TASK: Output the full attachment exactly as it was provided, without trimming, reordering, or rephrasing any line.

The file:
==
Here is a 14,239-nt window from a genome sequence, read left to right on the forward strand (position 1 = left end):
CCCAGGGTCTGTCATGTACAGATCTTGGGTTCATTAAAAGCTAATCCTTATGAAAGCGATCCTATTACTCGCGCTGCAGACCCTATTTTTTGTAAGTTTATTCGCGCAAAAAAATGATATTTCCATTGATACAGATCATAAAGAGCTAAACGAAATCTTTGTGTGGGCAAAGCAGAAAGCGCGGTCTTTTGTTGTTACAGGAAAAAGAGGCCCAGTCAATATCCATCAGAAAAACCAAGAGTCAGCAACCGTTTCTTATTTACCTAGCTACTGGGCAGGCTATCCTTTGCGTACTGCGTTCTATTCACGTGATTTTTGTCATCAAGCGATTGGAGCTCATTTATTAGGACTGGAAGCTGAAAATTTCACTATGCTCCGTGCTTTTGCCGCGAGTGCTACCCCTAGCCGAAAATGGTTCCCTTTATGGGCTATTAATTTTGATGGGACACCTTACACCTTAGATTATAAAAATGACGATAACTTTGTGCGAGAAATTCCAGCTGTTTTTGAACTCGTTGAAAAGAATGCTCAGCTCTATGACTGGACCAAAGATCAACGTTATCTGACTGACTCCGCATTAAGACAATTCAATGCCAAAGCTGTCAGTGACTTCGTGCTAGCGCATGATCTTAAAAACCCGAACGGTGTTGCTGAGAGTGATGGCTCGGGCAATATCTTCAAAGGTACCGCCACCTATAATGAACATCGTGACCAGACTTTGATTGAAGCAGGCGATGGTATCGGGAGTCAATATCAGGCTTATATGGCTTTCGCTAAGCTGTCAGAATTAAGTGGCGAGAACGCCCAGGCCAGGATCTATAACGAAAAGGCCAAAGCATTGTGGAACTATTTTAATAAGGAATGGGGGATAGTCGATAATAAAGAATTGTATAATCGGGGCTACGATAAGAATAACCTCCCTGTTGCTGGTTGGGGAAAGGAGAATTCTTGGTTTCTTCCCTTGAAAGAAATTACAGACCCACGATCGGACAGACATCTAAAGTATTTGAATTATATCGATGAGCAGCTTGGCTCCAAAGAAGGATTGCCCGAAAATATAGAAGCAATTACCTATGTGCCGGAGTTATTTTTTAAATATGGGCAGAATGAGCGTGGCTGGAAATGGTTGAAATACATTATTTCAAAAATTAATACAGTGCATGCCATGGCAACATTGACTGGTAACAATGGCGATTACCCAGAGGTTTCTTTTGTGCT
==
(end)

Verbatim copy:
Here is a 14,239-nt window from a genome sequence, read left to right on the forward strand (position 1 = left end):
CCCAGGGTCTGTCATGTACAGATCTTGGGTTCATTAAAAGCTAATCCTTATGAAAGCGATCCTATTACTCGCGCTGCAGACCCTATTTTTTGTAAGTTTATTCGCGCAAAAAAATGATATTTCCATTGATACAGATCATAAAGAGCTAAACGAAATCTTTGTGTGGGCAAAGCAGAAAGCGCGGTCTTTTGTTGTTACAGGAAAAAGAGGCCCAGTCAATATCCATCAGAAAAACCAAGAGTCAGCAACCGTTTCTTATTTACCTAGCTACTGGGCAGGCTATCCTTTGCGTACTGCGTTCTATTCACGTGATTTTTGTCATCAAGCGATTGGAGCTCATTTATTAGGACTGGAAGCTGAAAATTTCACTATGCTCCGTGCTTTTGCCGCGAGTGCTACCCCTAGCCGAAAATGGTTCCCTTTATGGGCTATTAATTTTGATGGGACACCTTACACCTTAGATTATAAAAATGACGATAACTTTGTGCGAGAAATTCCAGCTGTTTTTGAACTCGTTGAAAAGAATGCTCAGCTCTATGACTGGACCAAAGATCAACGTTATCTGACTGACTCCGCATTAAGACAATTCAATGCCAAAGCTGTCAGTGACTTCGTGCTAGCGCATGATCTTAAAAACCCGAACGGTGTTGCTGAGAGTGATGGCTCGGGCAATATCTTCAAAGGTACCGCCACCTATAATGAACATCGTGACCAGACTTTGATTGAAGCAGGCGATGGTATCGGGAGTCAATATCAGGCTTATATGGCTTTCGCTAAGCTGTCAGAATTAAGTGGCGAGAACGCCCAGGCCAGGATCTATAACGAAAAGGCCAAAGCATTGTGGAACTATTTTAATAAGGAATGGGGGATAGTCGATAATAAAGAATTGTATAATCGGGGCTACGATAAGAATAACCTCCCTGTTGCTGGTTGGGGAAAGGAGAATTCTTGGTTTCTTCCCTTGAAAGAAATTACAGACCCACGATCGGACAGACATCTAAAGTATTTGAATTATATCGATGAGCAGCTTGGCTCCAAAGAAGGATTGCCCGAAAATATAGAAGCAATTACCTATGTGCCGGAGTTATTTTTTAAATATGGGCAGAATGAGCGTGGCTGGAAATGGTTGAAATACATTATTTCAAAAATTAATACAGTGCATGCCATGGCAACATTGACTGGTAACAATGGCGATTACCCAGAGGTTTCTTTTGTGCT